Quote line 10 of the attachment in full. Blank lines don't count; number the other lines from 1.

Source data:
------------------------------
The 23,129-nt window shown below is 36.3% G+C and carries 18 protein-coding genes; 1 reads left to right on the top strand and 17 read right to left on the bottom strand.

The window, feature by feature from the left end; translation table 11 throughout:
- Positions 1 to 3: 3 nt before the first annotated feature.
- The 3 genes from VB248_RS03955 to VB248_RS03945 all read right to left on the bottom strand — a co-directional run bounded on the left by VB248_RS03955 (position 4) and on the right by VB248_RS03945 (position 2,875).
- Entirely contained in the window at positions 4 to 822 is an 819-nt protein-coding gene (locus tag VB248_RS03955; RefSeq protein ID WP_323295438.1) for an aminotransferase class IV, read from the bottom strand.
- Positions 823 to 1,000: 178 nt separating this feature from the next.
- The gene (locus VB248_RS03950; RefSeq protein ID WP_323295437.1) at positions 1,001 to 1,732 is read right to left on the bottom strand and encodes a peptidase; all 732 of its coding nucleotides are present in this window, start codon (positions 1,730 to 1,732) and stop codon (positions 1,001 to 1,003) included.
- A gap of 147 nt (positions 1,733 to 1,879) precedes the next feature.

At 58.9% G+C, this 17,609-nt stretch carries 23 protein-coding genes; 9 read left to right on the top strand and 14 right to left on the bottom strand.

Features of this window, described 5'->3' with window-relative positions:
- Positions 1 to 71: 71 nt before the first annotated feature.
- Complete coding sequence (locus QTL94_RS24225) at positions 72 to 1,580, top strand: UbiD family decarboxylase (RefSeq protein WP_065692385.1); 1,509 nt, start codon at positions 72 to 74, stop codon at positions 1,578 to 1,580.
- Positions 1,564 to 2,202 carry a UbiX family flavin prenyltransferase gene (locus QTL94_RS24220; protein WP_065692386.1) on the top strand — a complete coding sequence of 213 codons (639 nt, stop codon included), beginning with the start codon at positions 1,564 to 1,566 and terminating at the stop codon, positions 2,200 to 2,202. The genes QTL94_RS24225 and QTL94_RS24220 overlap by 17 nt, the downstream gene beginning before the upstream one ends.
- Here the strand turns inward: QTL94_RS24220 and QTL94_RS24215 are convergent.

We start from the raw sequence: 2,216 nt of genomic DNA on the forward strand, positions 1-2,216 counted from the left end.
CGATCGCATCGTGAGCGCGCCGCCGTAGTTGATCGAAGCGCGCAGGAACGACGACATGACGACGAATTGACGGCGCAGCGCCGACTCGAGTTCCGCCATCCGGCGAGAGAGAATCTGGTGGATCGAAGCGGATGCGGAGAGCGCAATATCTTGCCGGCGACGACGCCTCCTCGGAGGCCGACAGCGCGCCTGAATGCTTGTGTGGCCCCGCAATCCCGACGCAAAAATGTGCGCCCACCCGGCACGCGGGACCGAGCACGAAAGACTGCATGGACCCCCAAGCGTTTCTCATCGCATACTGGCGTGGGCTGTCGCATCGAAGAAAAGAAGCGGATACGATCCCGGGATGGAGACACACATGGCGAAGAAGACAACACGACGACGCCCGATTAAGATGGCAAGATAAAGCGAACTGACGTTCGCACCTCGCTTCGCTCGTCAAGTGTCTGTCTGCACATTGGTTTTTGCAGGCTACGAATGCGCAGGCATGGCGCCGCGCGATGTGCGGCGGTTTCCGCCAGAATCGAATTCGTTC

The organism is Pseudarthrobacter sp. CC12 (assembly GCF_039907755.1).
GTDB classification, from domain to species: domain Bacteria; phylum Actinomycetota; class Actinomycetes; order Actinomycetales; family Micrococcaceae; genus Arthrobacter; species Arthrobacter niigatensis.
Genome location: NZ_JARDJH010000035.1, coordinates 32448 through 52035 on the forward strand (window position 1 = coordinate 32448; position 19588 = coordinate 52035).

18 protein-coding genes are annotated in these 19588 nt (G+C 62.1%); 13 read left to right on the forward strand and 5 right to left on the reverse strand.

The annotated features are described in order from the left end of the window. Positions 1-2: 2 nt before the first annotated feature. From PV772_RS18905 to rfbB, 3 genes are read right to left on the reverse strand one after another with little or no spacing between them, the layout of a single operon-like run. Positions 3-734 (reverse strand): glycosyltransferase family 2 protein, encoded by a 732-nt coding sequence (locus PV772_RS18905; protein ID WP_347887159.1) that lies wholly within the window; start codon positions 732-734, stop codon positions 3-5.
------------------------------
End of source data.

Features of this window, described 5'->3' with window-relative positions: